The report submitted by his advisers Thursday stated, "We have reached a situation in which we cannot sufficiently maintain our country's peace and security or realize peace and prosperity of the region and international society under the current interpretation of the constitution."
"What we're seeing here is the beginnings of a monumental change in Japan's security policy, with the ultimate decision making power in the hands of only a few. If the prime minister attempted to formally have the Constitution revised, it would likely be shot down in parliament or by a public referendum, as more than 60 percent oppose changing the Constitution," political analyst Teruhisa Muramatsu told Xinhua.
"Abe and his administration have too much autonomy, as has been consistently shown in Abe's right-wing, nationalistic policy drives, and this is the icing on the cake for him, to remilitarize Japan. At this juncture of course Abe is trumpeting the limits that will be imposed on Japan using its right to collective self- defense, but this is just the beginning and, under the current administration, we can expect security policy here to become more expansive and more aggressive in the future," he said.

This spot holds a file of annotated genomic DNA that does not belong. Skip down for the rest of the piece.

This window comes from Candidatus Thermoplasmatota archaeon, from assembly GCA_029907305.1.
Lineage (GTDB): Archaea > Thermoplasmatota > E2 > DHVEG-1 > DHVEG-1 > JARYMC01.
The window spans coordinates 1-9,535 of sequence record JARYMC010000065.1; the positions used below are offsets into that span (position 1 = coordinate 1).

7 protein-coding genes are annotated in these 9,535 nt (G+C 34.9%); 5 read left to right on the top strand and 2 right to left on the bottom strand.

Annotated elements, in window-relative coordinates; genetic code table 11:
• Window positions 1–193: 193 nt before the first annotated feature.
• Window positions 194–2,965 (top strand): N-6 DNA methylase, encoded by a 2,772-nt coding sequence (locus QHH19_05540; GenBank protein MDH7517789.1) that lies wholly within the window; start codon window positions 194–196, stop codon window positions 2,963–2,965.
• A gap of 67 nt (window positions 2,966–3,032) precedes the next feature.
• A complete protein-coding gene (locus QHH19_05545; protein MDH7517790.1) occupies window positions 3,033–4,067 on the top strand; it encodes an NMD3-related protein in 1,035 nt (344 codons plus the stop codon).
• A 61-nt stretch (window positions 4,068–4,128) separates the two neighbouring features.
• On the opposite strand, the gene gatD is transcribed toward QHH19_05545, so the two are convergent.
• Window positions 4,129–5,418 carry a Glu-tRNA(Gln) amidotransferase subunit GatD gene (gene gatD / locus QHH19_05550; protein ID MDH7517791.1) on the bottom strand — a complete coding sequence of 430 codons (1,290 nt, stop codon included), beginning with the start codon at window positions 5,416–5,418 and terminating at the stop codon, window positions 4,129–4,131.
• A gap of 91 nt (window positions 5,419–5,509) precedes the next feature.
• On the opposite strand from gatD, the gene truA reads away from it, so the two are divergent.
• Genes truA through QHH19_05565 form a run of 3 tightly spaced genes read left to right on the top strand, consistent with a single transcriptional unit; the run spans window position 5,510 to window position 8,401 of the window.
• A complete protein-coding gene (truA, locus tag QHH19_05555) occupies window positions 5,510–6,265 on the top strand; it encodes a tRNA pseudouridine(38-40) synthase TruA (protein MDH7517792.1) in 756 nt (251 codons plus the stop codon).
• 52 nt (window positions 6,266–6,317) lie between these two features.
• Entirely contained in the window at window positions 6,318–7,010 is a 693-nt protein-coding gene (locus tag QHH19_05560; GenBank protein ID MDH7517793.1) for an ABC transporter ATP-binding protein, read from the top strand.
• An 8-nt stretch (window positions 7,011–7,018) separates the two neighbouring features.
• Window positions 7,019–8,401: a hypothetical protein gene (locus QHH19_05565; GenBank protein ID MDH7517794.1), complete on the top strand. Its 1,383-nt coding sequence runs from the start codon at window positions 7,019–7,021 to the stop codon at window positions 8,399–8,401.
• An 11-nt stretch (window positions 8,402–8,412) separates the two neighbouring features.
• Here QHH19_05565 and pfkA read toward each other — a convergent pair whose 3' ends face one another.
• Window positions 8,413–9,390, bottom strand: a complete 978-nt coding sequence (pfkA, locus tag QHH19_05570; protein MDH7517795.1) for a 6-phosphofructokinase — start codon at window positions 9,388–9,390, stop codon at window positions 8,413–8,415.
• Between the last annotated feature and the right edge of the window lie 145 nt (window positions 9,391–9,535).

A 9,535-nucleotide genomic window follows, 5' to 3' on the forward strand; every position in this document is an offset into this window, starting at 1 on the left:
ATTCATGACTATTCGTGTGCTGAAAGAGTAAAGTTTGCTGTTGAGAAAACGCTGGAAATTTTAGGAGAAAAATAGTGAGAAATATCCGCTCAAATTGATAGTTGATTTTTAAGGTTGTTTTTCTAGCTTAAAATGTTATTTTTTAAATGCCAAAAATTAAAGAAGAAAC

Muramatsu went on to clarify his remarks by saying that Abe is, for all intents and purposes, forcing through an effective Constitutional change towards achieving a fully-fledged military that can be deployed at home and abroad in collective self-defense operations, by boycotting the formal Constitutional procedure and keeping the decision making process in the hands of his ruling bloc.
Other observers have concurred, stating that the opposition camp doesn't have enough clout to rein in Abe and his ruling camp and even dissenters within his own Cabinet over the issue have been coerced into falling in line as Abe has them browbeaten by the possibility of an upcoming Cabinet and possible party leadership reshuffle.
The LDP's junior New Komeito coalition party ally has voiced concern against the Constitutional reinterpretation and according to Tomoaki Iwai, a professor of Japanese politics at Nippon University in Tokyo, the move could cause a split in the coalition, which would present a headache for Abe as without New Komeito Abe would lose his majority in the upper house of parliament.